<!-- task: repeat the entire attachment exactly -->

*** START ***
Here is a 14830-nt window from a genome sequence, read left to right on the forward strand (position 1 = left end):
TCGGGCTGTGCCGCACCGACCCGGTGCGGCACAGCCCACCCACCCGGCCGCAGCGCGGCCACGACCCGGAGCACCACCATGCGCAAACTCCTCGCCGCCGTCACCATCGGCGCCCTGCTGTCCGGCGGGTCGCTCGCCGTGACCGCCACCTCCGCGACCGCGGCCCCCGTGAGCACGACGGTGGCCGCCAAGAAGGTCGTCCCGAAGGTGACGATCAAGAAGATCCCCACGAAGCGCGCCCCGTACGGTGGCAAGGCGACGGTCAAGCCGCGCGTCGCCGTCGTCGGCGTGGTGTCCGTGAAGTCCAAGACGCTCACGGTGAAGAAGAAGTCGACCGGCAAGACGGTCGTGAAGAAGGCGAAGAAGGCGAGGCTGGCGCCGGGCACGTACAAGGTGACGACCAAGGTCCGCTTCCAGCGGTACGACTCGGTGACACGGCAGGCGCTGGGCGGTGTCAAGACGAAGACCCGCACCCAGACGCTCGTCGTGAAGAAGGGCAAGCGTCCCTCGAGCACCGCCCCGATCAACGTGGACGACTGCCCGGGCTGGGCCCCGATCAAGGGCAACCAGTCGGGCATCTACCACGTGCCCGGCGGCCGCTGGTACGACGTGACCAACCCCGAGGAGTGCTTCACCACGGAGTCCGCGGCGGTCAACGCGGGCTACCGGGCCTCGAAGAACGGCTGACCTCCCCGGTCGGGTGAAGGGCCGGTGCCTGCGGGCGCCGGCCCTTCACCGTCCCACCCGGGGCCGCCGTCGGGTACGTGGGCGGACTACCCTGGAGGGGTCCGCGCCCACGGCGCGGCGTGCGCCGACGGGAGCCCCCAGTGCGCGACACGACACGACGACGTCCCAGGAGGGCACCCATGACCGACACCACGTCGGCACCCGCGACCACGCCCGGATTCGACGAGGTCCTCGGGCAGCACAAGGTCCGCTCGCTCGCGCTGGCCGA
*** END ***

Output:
Here is a 14830-nt window from a genome sequence, read left to right on the forward strand (position 1 = left end):
TCGGGCTGTGCCGCACCGACCCGGTGCGGCACAGCCCACCCACCCGGCCGCAGCGCGGCCACGACCCGGAGCACCACCATGCGCAAACTCCTCGCCGCCGTCACCATCGGCGCCCTGCTGTCCGGCGGGTCGCTCGCCGTGACCGCCACCTCCGCGACCGCGGCCCCCGTGAGCACGACGGTGGCCGCCAAGAAGGTCGTCCCGAAGGTGACGATCAAGAAGATCCCCACGAAGCGCGCCCCGTACGGTGGCAAGGCGACGGTCAAGCCGCGCGTCGCCGTCGTCGGCGTGGTGTCCGTGAAGTCCAAGACGCTCACGGTGAAGAAGAAGTCGACCGGCAAGACGGTCGTGAAGAAGGCGAAGAAGGCGAGGCTGGCGCCGGGCACGTACAAGGTGACGACCAAGGTCCGCTTCCAGCGGTACGACTCGGTGACACGGCAGGCGCTGGGCGGTGTCAAGACGAAGACCCGCACCCAGACGCTCGTCGTGAAGAAGGGCAAGCGTCCCTCGAGCACCGCCCCGATCAACGTGGACGACTGCCCGGGCTGGGCCCCGATCAAGGGCAACCAGTCGGGCATCTACCACGTGCCCGGCGGCCGCTGGTACGACGTGACCAACCCCGAGGAGTGCTTCACCACGGAGTCCGCGGCGGTCAACGCGGGCTACCGGGCCTCGAAGAACGGCTGACCTCCCCGGTCGGGTGAAGGGCCGGTGCCTGCGGGCGCCGGCCCTTCACCGTCCCACCCGGGGCCGCCGTCGGGTACGTGGGCGGACTACCCTGGAGGGGTCCGCGCCCACGGCGCGGCGTGCGCCGACGGGAGCCCCCAGTGCGCGACACGACACGACGACGTCCCAGGAGGGCACCCATGACCGACACCACGTCGGCACCCGCGACCACGCCCGGATTCGACGAGGTCCTCGGGCAGCACAAGGTCCGCTCGCTCGCGCTGGCCGA